[Post updated 4:18 pm to reflect bill passage.]
The Connecticut General Assembly has passed an amended complete streets bill. The Senate voted overwhelmingly in favor of the legislation last week; the House vote today was mainly along party lines. The bill now goes to Governor Rell’s desk for approval.
While amendments to the legislation have weakened the bill, it still retains language that says at least 1% of transportation funding must be dedicated to bike and pedestrian infrastructure, establishes a Bicycle and Pedestrian Advisory Board, and directs the ConnDOT Commissioner to provide a report at the end of 2009 and 2010 that consists of a list of bicycle and pedestrian access projects funded by the State Transportation Fund and by federal programs like the Congestion Mitigation and Air Quality Program (CMAQ). In the past, ConnDOT has largely relied on one-time federal earmarks to fund bicycle and pedestrian projects and often ignored other federal sources.
Unfortunately the passed legislation withdrew language that would have pre-designated 5% of CMAQ funding for “safe routes to school,” “safe routes for seniors” and “safe routes to transit” projects. It also added unnecessary exemptions to the Complete Streets requirement. In the original legislation, projects could be exempted from the requirement to accommodate all road users if doing so had excessive cost, if the road was limited-access, or if there was a demonstrated absence of need. The final language includes an exemption from accommodation of users in the event of a “state or municipal transportation emergency” and if the “accommodation of all users is not consistent with the state’s or such municipality’s, respectively, program of construction, maintenance and repair.”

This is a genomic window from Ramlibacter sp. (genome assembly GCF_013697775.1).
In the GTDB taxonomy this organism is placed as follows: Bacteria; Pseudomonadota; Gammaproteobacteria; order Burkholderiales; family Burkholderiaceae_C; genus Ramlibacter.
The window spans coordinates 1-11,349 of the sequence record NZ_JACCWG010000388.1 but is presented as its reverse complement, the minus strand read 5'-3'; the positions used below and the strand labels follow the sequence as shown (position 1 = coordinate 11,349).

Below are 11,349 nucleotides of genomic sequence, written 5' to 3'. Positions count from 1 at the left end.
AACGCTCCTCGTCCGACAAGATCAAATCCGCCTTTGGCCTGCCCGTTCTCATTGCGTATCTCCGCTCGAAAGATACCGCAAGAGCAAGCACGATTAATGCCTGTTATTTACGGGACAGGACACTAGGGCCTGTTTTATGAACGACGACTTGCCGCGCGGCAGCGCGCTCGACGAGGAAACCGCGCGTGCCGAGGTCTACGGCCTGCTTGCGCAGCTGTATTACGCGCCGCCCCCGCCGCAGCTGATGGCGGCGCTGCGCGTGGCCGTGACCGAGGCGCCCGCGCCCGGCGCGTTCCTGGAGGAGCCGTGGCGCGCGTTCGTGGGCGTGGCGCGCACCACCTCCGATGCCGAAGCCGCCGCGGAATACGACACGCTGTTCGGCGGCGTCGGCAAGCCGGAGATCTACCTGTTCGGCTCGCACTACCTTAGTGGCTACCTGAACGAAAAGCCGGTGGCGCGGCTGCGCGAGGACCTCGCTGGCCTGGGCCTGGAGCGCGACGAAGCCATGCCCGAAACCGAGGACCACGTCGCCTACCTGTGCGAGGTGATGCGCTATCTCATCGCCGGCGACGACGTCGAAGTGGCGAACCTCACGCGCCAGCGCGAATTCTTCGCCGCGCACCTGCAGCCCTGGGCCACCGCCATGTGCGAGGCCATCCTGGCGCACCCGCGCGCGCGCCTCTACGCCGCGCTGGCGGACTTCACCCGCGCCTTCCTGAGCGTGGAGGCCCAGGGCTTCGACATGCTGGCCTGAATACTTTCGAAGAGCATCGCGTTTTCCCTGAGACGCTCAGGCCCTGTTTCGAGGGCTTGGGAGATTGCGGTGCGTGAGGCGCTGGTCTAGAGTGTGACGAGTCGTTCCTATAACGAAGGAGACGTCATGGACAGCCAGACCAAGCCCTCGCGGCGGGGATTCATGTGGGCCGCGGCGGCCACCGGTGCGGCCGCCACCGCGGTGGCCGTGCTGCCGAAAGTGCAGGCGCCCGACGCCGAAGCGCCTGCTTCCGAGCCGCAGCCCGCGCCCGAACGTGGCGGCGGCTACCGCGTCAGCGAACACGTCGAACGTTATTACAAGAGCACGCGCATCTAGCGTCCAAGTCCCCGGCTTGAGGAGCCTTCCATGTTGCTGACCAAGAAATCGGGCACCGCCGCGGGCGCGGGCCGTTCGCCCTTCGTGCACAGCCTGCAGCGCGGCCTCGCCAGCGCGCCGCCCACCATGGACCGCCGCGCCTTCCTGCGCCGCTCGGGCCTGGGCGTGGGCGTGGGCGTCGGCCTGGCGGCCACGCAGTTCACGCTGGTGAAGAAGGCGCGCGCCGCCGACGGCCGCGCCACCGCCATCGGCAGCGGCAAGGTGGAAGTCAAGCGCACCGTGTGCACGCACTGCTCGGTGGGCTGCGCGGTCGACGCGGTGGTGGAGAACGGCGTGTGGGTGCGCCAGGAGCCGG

Considering that ConnDOT’s latest draft long-range plan (See pages 30 and 34) includes mandates on ‘Ensuring Safety on the Transportation System’ and ‘Reducing Energy Use and Negative Impacts to Quality of Life & the Environment from the Transportation System,’ this last exemption should rarely, if ever, be justifiable.
Regardless of the language change, passage of Complete Streets in Connecticut is a victory for cycling, walking and livable streets advocates, and is a significant step towards creating a safer environment for all users of Connecticut’s roads. Please take time to thank your legislators for supporting this bill, particularly Senator Donald DeFronzo and Representative Thomas Kehoe, who carried the bill in the Senate and House, respectively.
Image: From ConnDOT Strategic Long-Range Transportation Plan.